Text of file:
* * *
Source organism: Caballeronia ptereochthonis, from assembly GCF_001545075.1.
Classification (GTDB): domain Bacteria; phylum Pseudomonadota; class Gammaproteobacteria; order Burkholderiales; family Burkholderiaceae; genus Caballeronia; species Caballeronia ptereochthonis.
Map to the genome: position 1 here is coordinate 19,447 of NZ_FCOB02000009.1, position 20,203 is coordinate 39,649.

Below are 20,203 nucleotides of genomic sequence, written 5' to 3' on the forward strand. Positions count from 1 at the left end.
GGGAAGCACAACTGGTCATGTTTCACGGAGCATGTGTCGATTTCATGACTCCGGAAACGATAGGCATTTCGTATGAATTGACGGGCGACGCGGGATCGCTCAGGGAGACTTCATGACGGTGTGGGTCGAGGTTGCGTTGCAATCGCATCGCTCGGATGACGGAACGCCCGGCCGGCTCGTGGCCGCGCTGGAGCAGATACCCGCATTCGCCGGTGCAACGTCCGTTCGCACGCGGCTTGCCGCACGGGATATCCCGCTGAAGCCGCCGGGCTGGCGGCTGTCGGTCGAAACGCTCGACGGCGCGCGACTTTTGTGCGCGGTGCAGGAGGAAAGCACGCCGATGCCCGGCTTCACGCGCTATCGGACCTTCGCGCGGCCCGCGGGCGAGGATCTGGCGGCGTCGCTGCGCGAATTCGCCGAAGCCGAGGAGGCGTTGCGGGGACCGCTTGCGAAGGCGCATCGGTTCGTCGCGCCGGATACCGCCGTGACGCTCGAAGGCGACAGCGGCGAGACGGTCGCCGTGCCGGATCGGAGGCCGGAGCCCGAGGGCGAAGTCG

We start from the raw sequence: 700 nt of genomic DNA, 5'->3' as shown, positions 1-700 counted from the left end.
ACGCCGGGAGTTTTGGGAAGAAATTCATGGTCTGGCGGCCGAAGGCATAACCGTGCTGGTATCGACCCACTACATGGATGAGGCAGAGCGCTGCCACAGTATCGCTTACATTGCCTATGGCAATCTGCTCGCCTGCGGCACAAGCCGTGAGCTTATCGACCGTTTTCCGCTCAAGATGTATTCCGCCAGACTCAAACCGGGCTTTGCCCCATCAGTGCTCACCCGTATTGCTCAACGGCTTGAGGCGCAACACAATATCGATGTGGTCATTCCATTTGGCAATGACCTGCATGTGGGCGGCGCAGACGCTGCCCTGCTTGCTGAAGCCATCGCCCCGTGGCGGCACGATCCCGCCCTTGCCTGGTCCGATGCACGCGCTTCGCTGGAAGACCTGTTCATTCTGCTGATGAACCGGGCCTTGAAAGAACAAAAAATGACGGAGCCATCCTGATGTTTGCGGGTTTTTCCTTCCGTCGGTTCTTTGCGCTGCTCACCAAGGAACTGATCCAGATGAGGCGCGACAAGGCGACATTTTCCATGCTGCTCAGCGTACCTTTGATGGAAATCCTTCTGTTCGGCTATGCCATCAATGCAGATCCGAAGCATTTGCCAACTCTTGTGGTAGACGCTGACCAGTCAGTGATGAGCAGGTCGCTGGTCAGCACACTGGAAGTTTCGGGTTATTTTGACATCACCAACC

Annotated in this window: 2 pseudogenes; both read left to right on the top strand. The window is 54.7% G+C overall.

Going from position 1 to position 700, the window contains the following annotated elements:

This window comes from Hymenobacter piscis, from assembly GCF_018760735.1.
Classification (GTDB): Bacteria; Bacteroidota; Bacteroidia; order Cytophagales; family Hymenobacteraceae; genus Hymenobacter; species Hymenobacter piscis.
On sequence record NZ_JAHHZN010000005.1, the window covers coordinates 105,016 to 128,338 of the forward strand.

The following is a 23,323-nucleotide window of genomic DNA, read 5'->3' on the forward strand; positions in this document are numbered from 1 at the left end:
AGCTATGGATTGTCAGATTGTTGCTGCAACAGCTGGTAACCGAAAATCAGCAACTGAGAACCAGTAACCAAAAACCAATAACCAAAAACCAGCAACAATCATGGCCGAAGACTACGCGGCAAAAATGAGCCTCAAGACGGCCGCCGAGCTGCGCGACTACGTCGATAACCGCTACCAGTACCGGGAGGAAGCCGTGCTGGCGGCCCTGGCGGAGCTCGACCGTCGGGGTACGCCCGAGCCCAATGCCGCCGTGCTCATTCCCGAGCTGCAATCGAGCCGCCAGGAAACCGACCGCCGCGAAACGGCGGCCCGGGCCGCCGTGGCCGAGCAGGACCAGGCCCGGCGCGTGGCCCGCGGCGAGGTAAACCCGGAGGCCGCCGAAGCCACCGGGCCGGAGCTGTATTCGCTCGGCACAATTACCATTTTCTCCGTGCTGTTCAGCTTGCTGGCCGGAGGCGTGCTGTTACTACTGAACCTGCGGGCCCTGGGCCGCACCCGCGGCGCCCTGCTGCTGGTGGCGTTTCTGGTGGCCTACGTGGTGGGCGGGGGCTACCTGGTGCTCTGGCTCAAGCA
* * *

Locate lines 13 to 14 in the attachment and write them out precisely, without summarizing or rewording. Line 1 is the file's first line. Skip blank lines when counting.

The following is a 23,323-nucleotide window of genomic DNA, read 5'->3' on the forward strand; positions in this document are numbered from 1 at the left end:
AGCTATGGATTGTCAGATTGTTGCTGCAACAGCTGGTAACCGAAAATCAGCAACTGAGAACCAGTAACCAAAAACCAATAACCAAAAACCAGCAACAATCATGGCCGAAGACTACGCGGCAAAAATGAGCCTCAAGACGGCCGCCGAGCTGCGCGACTACGTCGATAACCGCTACCAGTACCGGGAGGAAGCCGTGCTGGCGGCCCTGGCGGAGCTCGACCGTCGGGGTACGCCCGAGCCCAATGCCGCCGTGCTCATTCCCGAGCTGCAATCGAGCCGCCAGGAAACCGACCGCCGCGAAACGGCGGCCCGGGCCGCCGTGGCCGAGCAGGACCAGGCCCGGCGCGTGGCCCGCGGCGAGGTAAACCCGGAGGCCGCCGAAGCCACCGGGCCGGAGCTGTATTCGCTCGGCACAATTACCATTTTCTCCGTGCTGTTCAGCTTGCTGGCCGGAGGCGTGCTGTTACTACTGAACCTGCGGGCCCTGGGCCGCACCCGCGGCGCCCTGCTGCTGGTGGCGTTTCTGGTGGCCTACGTGGTGGGCGGGGGCTACCTGGTGCTCTGGCTCAAGCA